The films of British ‘master of suspense’ Alfred Hitchcock are experiencing a revival of popularity, including the screening of a full retrospective at the BFI last year. Hitchcock has also been subject to biographical attentions, first in BBC/HBO collaboration The Girl (directed by Julian Jarrold and starring Toby Jones as Hitchcock), and now in Sacha Gervasi’s Hitchcock, with Anthony Hopkins in the titular role. Both films complicate Hitchcock’s reputation as the genius director behind thrillers including Vertigo and The Birds.
Hitchcock takes as its specific focus the source material and genesis of 1960’s Psycho, providing trivia which makes it a must for any fan of the suspense masterpiece. However, the film tells a rather reductionist struggle-to-success narrative, beginning with Paramount’s refusal to finance Psycho and ending with the film’s explosive opening night. Here Black Swan screenwriter John McLaughlin rights a previous wrong in accounts of Hitchcock’s life and work; perhaps for the first time his wife Alma Reville’s (Helen Mirren) vast creative input is recognised and celebrated. Although Imelda Staunton gave a characteristically well-crafted performance as Alma in Jarrold’s TV movie, Mirren is given a lot more to work with; the best-written scenes are those where Hitchcock and Alma bicker in domestic settings. We also see her lend her talent to projects other than Hitchcock’s, such as helping friend Whitfield Cook adapt his novel into a screenplay. This becomes part of an important theme in any look at the life of Hitchcock – sexual jealousy.
Of course, Alma’s relationship with Cook is just the tip of the iceberg. Hopkin’s Hitchcock has a Norman Bates style peep-hole which allows him to peek at actress Vera Miles (Jessica Biel). Thankfully, Hitchcock’s obsession with his female stars is far more subtle here than in The Girl. Instead of a heavy-handed character assassination, Gervasi’s film crafts a more disturbing look at his psyche, partly through scenes where Hitchcock conducts imaginary conversations with the real life inspiration for Norman Bates, Ed Gein (an unnerving Michael Wincott).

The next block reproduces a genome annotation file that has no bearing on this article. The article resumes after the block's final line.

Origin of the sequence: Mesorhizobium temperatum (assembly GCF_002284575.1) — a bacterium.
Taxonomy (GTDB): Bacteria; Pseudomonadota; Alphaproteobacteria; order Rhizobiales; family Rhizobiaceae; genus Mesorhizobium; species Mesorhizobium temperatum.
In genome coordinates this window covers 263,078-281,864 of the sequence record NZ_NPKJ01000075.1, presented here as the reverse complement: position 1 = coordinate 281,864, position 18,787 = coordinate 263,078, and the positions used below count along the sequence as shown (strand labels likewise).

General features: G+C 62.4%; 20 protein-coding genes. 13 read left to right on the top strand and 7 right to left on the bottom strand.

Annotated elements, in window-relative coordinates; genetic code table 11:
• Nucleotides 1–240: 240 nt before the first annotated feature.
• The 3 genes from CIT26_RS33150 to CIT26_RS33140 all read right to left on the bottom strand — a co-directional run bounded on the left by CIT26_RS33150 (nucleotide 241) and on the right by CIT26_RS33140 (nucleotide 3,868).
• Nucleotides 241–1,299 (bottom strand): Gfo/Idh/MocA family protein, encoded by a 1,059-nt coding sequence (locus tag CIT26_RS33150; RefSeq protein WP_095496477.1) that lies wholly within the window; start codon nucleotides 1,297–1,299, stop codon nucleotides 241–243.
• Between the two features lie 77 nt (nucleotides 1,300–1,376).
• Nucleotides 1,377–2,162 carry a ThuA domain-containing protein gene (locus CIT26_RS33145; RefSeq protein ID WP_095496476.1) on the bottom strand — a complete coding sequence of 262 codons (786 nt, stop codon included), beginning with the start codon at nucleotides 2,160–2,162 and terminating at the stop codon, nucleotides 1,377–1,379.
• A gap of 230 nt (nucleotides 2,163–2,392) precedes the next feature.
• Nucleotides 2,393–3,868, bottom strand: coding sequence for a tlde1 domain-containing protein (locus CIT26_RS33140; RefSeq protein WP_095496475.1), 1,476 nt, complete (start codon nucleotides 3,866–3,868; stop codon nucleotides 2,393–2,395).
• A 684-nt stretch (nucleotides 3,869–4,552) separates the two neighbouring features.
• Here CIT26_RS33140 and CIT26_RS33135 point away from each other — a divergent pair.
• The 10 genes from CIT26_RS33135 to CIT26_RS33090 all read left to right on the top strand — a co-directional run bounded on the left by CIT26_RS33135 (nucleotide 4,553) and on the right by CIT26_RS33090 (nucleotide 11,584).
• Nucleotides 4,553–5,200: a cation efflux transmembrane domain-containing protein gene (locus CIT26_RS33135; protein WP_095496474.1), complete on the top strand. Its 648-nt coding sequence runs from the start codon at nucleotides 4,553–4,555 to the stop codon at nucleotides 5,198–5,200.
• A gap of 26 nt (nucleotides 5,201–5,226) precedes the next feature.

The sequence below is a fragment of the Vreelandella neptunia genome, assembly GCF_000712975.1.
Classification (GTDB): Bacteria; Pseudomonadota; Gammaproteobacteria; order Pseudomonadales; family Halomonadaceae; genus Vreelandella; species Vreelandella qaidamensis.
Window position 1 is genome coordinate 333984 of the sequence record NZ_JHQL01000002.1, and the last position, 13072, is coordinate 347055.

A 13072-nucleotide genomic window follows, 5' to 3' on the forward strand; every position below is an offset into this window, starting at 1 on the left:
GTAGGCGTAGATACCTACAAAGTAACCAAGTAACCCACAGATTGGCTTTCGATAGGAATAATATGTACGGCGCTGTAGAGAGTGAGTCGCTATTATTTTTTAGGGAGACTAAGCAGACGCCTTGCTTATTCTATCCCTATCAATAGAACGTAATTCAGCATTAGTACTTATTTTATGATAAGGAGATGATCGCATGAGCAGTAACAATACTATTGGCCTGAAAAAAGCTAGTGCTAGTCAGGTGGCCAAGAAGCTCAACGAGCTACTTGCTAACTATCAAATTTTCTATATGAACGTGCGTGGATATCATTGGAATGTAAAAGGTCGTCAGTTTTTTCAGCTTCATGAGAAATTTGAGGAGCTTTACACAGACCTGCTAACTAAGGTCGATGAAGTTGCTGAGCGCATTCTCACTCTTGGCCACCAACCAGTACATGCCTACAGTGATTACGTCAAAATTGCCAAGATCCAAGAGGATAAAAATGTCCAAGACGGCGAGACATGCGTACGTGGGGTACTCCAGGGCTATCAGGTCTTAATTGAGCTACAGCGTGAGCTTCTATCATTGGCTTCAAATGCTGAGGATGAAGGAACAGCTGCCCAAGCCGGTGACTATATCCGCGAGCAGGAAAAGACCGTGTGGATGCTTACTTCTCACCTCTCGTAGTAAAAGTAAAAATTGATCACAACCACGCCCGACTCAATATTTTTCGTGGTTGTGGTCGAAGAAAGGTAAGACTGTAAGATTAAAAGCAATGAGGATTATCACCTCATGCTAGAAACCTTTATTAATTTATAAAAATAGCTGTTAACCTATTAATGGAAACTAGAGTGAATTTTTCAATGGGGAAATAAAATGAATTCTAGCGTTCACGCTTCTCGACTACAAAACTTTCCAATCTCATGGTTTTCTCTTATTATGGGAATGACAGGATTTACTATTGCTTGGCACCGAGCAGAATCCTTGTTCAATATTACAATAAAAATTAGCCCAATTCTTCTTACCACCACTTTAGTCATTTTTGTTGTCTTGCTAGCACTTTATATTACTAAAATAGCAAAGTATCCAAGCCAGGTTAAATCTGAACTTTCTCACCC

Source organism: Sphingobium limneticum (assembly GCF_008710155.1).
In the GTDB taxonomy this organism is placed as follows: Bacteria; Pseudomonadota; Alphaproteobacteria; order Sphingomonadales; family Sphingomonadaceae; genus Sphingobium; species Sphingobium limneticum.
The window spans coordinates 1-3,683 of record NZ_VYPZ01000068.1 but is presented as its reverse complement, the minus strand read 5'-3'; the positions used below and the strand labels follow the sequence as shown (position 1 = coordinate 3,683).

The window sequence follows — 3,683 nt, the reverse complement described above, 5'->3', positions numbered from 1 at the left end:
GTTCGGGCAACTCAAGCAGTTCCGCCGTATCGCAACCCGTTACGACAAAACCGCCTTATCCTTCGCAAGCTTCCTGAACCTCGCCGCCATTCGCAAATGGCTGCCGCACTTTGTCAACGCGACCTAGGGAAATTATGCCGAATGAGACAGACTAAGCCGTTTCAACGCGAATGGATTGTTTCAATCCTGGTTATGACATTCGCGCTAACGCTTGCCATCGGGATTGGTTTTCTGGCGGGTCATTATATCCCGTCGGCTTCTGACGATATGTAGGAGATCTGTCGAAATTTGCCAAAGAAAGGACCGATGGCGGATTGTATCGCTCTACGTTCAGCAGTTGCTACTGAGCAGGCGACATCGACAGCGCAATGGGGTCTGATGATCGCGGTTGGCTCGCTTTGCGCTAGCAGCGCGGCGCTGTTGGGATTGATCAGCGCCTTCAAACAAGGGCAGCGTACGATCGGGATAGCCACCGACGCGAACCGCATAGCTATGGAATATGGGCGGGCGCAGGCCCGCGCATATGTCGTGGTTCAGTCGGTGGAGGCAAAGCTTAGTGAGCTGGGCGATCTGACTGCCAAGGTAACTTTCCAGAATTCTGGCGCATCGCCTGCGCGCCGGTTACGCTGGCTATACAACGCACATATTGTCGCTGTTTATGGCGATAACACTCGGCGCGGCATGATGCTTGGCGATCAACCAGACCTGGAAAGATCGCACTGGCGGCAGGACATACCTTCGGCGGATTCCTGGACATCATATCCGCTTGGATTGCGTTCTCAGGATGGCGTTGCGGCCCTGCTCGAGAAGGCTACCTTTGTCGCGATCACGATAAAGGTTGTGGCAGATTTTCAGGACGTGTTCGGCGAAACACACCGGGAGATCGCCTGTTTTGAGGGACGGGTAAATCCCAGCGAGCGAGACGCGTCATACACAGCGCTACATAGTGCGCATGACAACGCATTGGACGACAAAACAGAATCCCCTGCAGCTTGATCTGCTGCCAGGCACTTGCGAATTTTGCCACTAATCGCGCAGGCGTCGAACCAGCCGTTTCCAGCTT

The film’s framing technique, however, is less successful. Hopkins irritatingly addresses the camera and the viewers beyond, as Hitchcock did in Psycho’s original trailer. Although this could have been a clever meta touch, it comes across as a rather cheesy gimmick serving only to fill the film’s sparse running time. The same is true of the unfathomable number of lingering close-ups on Hopkin’s falsely-jowled face. Both Jones and Hopkins have performed admirably in underwritten roles, receiving mediocre direction which results in shallow drama, a shame as there is clearly a wealth of worthwhile research behind The Girl and Hitchcock, which could have made for a strong documentary.
The casting of notable talents Jessica Biel and Scarlett Johansson in roles where they do little more than imitate the work of former stars Vera Miles and Janet Leigh also seems a waste, though Toni Collette is able to shine in a supporting role as Hitch’s sarcastic PA Peggy Robertson.
Jarrold and Gervasi have drawn attention to a wider problem with the biopic genre; the depiction of a person, especially when deceased, can be nothing more than an interpretive construction based on subjective accounts. Perhaps it is better to enjoy Hitchcock’s films purely for their own creative merits rather than engaging in an on-screen debate as to whether he was more monster or master.